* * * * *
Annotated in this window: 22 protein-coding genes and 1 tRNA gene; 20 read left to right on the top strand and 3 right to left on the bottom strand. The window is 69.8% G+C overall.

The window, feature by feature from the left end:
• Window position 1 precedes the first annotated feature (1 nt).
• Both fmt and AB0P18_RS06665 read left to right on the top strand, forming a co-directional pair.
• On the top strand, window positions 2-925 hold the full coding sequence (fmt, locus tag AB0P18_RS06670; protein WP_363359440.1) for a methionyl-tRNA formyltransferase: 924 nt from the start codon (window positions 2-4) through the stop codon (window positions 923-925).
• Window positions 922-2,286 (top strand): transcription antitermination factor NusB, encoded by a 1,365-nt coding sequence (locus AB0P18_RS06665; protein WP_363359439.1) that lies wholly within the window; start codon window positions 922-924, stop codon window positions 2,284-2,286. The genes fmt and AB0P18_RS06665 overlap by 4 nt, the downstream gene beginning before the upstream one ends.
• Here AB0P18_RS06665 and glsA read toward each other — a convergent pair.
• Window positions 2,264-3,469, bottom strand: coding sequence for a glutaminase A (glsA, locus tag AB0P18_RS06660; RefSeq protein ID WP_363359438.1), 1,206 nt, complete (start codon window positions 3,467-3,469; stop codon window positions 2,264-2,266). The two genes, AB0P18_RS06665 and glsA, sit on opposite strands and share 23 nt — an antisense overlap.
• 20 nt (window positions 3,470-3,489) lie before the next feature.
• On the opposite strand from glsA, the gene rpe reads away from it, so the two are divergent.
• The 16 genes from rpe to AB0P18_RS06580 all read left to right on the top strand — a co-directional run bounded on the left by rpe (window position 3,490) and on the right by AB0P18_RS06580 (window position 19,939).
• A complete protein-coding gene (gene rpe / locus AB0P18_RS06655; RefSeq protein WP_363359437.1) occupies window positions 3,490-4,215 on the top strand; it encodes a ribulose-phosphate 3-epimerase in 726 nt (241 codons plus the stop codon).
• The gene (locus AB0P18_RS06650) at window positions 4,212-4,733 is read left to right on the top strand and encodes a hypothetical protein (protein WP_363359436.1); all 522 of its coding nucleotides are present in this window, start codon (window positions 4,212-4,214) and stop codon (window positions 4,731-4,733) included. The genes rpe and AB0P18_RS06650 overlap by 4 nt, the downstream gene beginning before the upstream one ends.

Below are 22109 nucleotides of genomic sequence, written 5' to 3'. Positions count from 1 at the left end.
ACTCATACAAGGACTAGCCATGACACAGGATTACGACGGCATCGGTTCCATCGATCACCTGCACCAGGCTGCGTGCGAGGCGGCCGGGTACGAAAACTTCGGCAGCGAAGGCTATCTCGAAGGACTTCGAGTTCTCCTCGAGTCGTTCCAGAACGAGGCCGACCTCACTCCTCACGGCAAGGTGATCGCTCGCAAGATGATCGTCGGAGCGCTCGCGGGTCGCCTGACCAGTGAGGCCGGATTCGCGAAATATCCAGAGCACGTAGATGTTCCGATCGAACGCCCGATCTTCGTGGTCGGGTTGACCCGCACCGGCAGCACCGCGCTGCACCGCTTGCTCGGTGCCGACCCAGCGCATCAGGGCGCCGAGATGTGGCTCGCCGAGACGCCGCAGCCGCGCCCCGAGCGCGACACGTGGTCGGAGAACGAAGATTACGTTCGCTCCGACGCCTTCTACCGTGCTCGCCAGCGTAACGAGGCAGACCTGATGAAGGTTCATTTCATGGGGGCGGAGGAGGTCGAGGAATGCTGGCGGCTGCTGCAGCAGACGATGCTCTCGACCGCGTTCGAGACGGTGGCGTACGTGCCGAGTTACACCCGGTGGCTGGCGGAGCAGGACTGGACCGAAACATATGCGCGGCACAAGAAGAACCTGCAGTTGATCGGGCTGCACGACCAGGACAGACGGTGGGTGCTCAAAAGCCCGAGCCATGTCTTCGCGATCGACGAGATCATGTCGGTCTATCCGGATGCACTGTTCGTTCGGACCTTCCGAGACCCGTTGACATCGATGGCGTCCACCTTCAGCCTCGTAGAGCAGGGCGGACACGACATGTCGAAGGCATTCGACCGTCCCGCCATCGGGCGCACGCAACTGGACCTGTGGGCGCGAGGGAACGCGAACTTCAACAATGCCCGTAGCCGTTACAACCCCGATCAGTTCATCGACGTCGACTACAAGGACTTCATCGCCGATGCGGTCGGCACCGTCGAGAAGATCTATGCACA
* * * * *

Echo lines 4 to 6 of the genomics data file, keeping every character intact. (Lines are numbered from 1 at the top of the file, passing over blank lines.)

• Both fmt and AB0P18_RS06665 read left to right on the top strand, forming a co-directional pair.
• On the top strand, window positions 2-925 hold the full coding sequence (fmt, locus tag AB0P18_RS06670; protein WP_363359440.1) for a methionyl-tRNA formyltransferase: 924 nt from the start codon (window positions 2-4) through the stop codon (window positions 923-925).
• Window positions 922-2,286 (top strand): transcription antitermination factor NusB, encoded by a 1,365-nt coding sequence (locus AB0P18_RS06665; protein WP_363359439.1) that lies wholly within the window; start codon window positions 922-924, stop codon window positions 2,284-2,286. The genes fmt and AB0P18_RS06665 overlap by 4 nt, the downstream gene beginning before the upstream one ends.